The purpose of this paper is to interpret and discuss survey results of a study of academic librarians’ scholarship and creative work outside of library and information science in order to reveal some librarians’ motivations to perform such work as well as their perceptions of administrators’ attitudes toward it.
The authors published a link to a qualitative survey instrument on COLLIB-L and ULS-L, the e-mail lists for the college libraries section and the university libraries section of American Library Association, asking that only academic librarians engaged in scholarship and creative work outside of library and information science participate. This paper is an exploratory analysis of the survey results.
Librarians reported that they produce such work for many reasons, including personal satisfaction, dynamic and successful liaison work, and ongoing commitment to scholarship and creative work. Academic librarians who produce non-LIS work do so with varying levels of support, and the recognition of such work is inconsistent among institutions.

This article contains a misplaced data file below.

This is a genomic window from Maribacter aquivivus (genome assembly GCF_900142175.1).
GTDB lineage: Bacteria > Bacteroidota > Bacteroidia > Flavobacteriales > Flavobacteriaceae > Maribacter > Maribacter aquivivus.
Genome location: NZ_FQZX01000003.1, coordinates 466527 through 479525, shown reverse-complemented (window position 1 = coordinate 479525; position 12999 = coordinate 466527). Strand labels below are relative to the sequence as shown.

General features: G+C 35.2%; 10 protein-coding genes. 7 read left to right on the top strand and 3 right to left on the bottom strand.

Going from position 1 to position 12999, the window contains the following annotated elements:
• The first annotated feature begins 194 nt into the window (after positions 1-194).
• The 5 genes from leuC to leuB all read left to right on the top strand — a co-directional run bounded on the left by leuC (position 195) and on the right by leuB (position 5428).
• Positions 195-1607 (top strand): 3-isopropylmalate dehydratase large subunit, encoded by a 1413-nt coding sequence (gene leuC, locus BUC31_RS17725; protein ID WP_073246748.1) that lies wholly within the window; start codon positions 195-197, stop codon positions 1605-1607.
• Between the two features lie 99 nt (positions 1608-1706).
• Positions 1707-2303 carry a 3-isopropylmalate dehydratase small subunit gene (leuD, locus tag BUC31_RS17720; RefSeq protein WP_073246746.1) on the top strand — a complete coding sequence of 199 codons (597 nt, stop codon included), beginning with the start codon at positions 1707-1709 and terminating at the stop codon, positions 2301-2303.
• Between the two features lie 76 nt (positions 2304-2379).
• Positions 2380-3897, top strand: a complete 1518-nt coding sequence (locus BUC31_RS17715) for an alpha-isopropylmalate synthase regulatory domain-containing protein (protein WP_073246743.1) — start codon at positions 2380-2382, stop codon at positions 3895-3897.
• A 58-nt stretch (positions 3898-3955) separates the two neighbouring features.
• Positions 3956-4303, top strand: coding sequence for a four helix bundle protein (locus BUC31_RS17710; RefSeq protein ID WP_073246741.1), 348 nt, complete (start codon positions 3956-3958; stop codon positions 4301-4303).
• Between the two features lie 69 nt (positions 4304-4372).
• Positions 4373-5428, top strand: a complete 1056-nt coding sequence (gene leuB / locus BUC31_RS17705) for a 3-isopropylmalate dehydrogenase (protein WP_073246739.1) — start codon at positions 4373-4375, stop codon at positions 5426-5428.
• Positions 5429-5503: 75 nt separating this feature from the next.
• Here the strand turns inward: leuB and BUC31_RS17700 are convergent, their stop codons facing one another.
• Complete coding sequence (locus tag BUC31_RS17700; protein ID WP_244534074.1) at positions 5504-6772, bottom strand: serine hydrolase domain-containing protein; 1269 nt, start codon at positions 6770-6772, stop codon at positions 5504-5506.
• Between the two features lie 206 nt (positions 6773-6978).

The authors are the first to query American academic librarians specifically about their scholarship or creative work outside of library and information science. Managers and administrators will glean much about academic librarians’ attitudes toward such work and how it adds value to the library operation and institution. Findings could affect criteria for reappointment, promotion, and tenure.
Thomas, S.E. and Leonard, A.E. (2014), "Interdisciplinary librarians: self-reported non-LIS scholarship and creative work", Library Management, Vol. 35 No. 8/9, pp. 547-557. https://doi.org/10.1108/LM-02-2014-0030
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